Purpose: This study aimed to investigate differences in functional connectivity (FC) among different resting state networks (RSN) in clinically non-progressive mild cognitive impairment (MCI) and Alzheimer's disease (AD).

Methods: Using 3T MRI acquired resting-state functional MRI (rs-fMRI), we attempted identification of different RSN using independent component analysis (ICA) in amnestic-MCI, convertors to early AD and age-matched cognitively normal healthy controls. Regions of interest (ROI) that showed significant differences in connectivity on group ICA were selected as seeds for seed-voxel analysis. Group differences in FC for each network-connectivity map were entered into a general linear model with age, gender and total intra-cranial volume (TIV) as covariates.

Results: In this cross-sectional design 31 HC, 30 MCI and 30 MCI-convertors to early AD were evaluated. Seed-based analysis between AD and controls revealed reduced posterior connectivity within the default mode (DMN), dorsal attention (DAN) and antero-posterior connectivity with sensori-motor (SMN) networks. Reduced cerebellar connectivity of DMN and posterior connectivity within the frontal parietal network (FPN) separated AD from MCI. MCI-control comparisons revealed differences only on ICA. Positive correlation was observed between FC in DMN network clusters with verbal list-learning (r = 0.50) and recall scores (r = 0.51) in AD, the latter additionally demonstrating correlation with SMN clusters (r = 0.50).

Conclusions: Widespread network hypo-connectivity is apparent in AD as opposed to MCI non-convertors in comparison to controls, along with positive correlation with memory scores. Reduced connectivity involving DMN and FPN helps to differentiate between AD and MCI-nonconvertors to dementia. Longitudinal studies are required into utility of these measures.
View Article and Find Full Text PDF

Download full-text PDF

Source
http://dx.doi.org/10.1016/j.jns.2020.117093DOI Listing
November 2020

Genotype-phenotype correlates of infantile-onset developmental & epileptic encephalopathy syndromes in South India: A single centre experience.

Epilepsy Res 2020 10 18;166:106398. Epub 2020 Jun 18.

R. Madhavan Nayar Center for Comprehensive Epilepsy Care, Department of Neurology, Sree Chitra Tirunal Institute for Medical Sciences and Technology, Trivandrum, Kerala, India.

Introduction: A paucity of literature exists on genotype- phenotype correlates of 'unknown-etiology' infantile-onset developmental-epileptic encephalopathies (DEE) from India. The primary objective was to explore the yield of genetic testing in identifying potential disease causing variants in electro-clinical phenotypes of DEE METHODS: An observational hospital-based study was undertaken on children with unexplained refractory seizure-onset ≤12 months age and developmental delay, whose families consented and underwent genetic testing during a three year time period (2016-2018) by next-generation sequencing (NGS) or multiplex ligand protein amplification. Yield was considered based on demonstration of pathogenic/likely pathogenic variants only and variants of unknown significance (VUS) were documented.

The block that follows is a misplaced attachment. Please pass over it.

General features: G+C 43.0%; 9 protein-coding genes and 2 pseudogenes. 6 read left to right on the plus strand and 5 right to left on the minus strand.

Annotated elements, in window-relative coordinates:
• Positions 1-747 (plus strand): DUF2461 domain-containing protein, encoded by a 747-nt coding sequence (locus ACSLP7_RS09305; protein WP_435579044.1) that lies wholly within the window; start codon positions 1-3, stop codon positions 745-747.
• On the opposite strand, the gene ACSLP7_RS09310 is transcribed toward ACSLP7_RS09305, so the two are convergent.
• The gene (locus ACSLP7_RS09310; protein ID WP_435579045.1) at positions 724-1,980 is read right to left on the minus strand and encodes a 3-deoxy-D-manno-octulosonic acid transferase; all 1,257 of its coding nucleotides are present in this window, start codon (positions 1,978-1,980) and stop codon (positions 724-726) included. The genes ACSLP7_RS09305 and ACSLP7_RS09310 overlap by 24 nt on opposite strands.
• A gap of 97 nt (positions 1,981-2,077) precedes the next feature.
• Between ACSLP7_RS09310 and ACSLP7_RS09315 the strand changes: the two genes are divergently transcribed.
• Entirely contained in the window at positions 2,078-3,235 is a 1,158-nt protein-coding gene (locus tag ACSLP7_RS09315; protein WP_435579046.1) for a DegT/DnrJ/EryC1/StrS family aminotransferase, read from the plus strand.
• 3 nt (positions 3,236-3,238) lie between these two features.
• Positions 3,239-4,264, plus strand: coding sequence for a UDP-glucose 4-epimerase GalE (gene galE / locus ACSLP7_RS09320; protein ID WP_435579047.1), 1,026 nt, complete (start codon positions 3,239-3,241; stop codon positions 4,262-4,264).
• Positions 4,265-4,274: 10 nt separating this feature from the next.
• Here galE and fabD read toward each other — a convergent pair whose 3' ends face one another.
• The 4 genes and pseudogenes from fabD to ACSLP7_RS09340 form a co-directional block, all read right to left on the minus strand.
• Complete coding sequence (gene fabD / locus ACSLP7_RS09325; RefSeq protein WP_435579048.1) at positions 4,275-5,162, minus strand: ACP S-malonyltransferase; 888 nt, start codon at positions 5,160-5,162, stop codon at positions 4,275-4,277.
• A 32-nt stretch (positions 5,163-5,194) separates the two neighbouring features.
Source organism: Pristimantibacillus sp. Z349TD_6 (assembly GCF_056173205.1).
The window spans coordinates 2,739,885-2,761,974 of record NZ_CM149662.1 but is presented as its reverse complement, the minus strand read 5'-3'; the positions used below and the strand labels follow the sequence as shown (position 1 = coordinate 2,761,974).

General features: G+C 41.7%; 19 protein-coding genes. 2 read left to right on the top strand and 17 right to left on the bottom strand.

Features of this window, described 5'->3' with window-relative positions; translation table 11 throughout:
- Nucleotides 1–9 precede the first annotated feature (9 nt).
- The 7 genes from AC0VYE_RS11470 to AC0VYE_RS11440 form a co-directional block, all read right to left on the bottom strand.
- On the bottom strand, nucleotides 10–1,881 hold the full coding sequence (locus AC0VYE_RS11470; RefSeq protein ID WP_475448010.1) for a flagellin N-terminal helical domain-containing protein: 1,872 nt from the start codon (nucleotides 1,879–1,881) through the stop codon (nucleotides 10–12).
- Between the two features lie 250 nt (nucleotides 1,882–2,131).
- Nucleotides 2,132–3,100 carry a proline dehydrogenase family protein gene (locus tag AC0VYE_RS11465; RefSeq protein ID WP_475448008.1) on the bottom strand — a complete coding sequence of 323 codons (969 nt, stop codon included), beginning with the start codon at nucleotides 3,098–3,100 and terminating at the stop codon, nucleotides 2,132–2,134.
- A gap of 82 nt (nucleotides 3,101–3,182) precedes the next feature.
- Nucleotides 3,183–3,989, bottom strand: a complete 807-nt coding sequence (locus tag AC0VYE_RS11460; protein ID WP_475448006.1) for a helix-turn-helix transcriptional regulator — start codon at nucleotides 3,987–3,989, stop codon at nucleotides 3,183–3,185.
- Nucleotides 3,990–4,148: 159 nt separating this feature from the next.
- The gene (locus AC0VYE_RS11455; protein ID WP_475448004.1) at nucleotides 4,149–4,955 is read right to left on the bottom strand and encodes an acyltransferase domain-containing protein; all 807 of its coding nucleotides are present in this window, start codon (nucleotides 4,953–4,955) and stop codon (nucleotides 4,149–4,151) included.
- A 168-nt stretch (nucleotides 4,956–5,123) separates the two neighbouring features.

Results: Pathogenic/likely pathogenic variants were identified in 26 (31.7 %) out of 82 children with DEE. These included those variants responsible for primarily DEE- 21(76.7 %); neuro-metabolic disorders- 3(18.6 %) and chromosomal deletions- 2(4.7 %). Of these patients, early-infantile epilepsy onset ≤ 6 months age was noted in 22(84.6 %). The DEE studied included Ohtahara syndrome associated with STXBP1 and SCN8A variants with yield of 50 % (2/4 tested); early myoclonic encephalopathy (no yield in 2); West syndrome with CDKL5, yield of 13.3 % (2/15 tested); epilepsy of infancy with migrating partial seizures due to CACNA1A and KCNT1 variants, yield of 67 % (2/3 tested); DEE-unclassified with KCNQ2, AP3B2, ZEB2, metabolic variants (SUOX, ALDH7A1, GLDC) and chromosome deletions (chr 1p36, chr2q24.3); yield of 32 % (8/25 tested). Patients with Dravet syndrome/Dravet-like phenotypes (N = 33) had variants in SCN1A (N = 10), SCN1B, CHD2; yield of 36.4 % (12/33 tested; 57.1 % from NGS). Eighteen patients with potential variants (SCN1A, SCN2A, SCN8A, KCNQ2, ALDH7A1 which also included VUS) could be offered targeted therapy.

Conclusions: Our study confirms a good yield of genetic testing in neonatal and infantile-onset DEE provided robust phenotyping of infants is attempted with prognostic and therapeutic implications, particularly relevant to centres with resource constraints.
View Article and Find Full Text PDF

Download full-text PDF

Source
http://dx.doi.org/10.1016/j.eplepsyres.2020.106398DOI Listing
October 2020

Personality disorders in temporal lobe epilepsy: What do they signify?

Acta Neurol Scand 2020 Sep 25;142(3):210-215. Epub 2020 May 25.

R.Madhavan Nayar Center for Comprehensive Epilepsy Care, Department of Neurology, Sree Chitra Tirunal Institute for Medical Sciences and Technology, Thiruvananthapuram, India.

Objectives: To estimate the prevalence of personality disorders in patients with temporal lobe epilepsy (TLE) with mesial temporal sclerosis (MTS) and compare it with general population and analyze their implications on treatment outcome.

Materials And Methods: TLE was diagnosed based on clinical history, MRI, and Video EEG data. IPDE-ICD10 screening questionnaire was applied to investigate personality disorder in 120 subjects, 60 cases, and 60 normal controls. Bear-Fedio inventory (BFI) was used to study different behavior traits in patients with TLE and controls.